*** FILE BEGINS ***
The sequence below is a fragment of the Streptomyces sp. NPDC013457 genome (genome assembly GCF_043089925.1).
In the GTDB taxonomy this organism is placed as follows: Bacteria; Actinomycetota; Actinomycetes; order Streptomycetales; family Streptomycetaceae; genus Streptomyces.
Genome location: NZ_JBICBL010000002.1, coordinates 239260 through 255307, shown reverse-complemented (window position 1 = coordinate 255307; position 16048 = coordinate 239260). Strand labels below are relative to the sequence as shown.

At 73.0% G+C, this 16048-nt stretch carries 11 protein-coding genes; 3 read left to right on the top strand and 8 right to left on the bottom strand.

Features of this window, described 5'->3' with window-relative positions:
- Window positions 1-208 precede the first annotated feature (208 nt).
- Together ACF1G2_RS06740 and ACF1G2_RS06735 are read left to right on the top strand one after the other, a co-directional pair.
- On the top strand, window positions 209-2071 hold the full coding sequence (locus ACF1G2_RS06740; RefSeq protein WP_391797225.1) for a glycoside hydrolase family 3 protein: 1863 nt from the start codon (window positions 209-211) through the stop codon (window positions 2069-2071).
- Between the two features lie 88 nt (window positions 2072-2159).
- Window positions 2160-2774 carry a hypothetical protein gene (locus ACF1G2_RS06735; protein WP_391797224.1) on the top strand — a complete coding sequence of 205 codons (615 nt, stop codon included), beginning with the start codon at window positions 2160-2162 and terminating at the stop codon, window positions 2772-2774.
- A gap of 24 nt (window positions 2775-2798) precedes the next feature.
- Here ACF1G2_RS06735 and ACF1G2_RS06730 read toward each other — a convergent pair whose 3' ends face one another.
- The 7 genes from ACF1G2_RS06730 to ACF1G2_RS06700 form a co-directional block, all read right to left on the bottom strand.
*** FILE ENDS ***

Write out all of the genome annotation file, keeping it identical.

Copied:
The sequence below is a fragment of the Streptomyces sp. NPDC013457 genome (genome assembly GCF_043089925.1).
In the GTDB taxonomy this organism is placed as follows: Bacteria; Actinomycetota; Actinomycetes; order Streptomycetales; family Streptomycetaceae; genus Streptomyces.
Genome location: NZ_JBICBL010000002.1, coordinates 239260 through 255307, shown reverse-complemented (window position 1 = coordinate 255307; position 16048 = coordinate 239260). Strand labels below are relative to the sequence as shown.

At 73.0% G+C, this 16048-nt stretch carries 11 protein-coding genes; 3 read left to right on the top strand and 8 right to left on the bottom strand.

Features of this window, described 5'->3' with window-relative positions:
- Window positions 1-208 precede the first annotated feature (208 nt).
- Together ACF1G2_RS06740 and ACF1G2_RS06735 are read left to right on the top strand one after the other, a co-directional pair.
- On the top strand, window positions 209-2071 hold the full coding sequence (locus ACF1G2_RS06740; RefSeq protein WP_391797225.1) for a glycoside hydrolase family 3 protein: 1863 nt from the start codon (window positions 209-211) through the stop codon (window positions 2069-2071).
- Between the two features lie 88 nt (window positions 2072-2159).
- Window positions 2160-2774 carry a hypothetical protein gene (locus ACF1G2_RS06735; protein WP_391797224.1) on the top strand — a complete coding sequence of 205 codons (615 nt, stop codon included), beginning with the start codon at window positions 2160-2162 and terminating at the stop codon, window positions 2772-2774.
- A gap of 24 nt (window positions 2775-2798) precedes the next feature.
- Here ACF1G2_RS06735 and ACF1G2_RS06730 read toward each other — a convergent pair whose 3' ends face one another.
- The 7 genes from ACF1G2_RS06730 to ACF1G2_RS06700 form a co-directional block, all read right to left on the bottom strand.